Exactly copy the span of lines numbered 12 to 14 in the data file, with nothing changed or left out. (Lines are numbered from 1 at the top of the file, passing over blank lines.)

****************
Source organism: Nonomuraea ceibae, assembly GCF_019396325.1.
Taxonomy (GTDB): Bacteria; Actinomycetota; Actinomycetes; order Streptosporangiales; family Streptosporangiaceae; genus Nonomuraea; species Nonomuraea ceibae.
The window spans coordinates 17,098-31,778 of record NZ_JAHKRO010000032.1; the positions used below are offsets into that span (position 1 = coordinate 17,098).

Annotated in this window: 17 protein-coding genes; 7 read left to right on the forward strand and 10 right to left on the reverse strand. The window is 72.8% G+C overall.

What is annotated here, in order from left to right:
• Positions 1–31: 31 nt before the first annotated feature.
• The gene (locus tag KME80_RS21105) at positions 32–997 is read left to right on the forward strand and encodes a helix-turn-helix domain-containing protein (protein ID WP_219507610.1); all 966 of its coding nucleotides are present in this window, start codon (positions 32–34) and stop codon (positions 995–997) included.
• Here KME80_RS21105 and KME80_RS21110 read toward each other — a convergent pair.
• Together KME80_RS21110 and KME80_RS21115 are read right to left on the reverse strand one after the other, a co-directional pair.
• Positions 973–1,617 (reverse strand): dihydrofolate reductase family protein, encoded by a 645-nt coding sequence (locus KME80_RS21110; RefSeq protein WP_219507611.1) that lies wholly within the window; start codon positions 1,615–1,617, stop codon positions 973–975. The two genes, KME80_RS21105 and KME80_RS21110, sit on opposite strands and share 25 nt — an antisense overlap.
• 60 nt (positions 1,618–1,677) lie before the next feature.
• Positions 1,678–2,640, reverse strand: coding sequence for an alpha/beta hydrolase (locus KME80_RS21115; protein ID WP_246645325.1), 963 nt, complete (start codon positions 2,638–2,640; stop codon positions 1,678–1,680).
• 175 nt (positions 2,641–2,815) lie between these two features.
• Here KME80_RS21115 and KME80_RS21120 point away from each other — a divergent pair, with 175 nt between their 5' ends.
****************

• Positions 1,678–2,640, reverse strand: coding sequence for an alpha/beta hydrolase (locus KME80_RS21115; protein ID WP_246645325.1), 963 nt, complete (start codon positions 2,638–2,640; stop codon positions 1,678–1,680).
• 175 nt (positions 2,641–2,815) lie between these two features.
• Here KME80_RS21115 and KME80_RS21120 point away from each other — a divergent pair, with 175 nt between their 5' ends.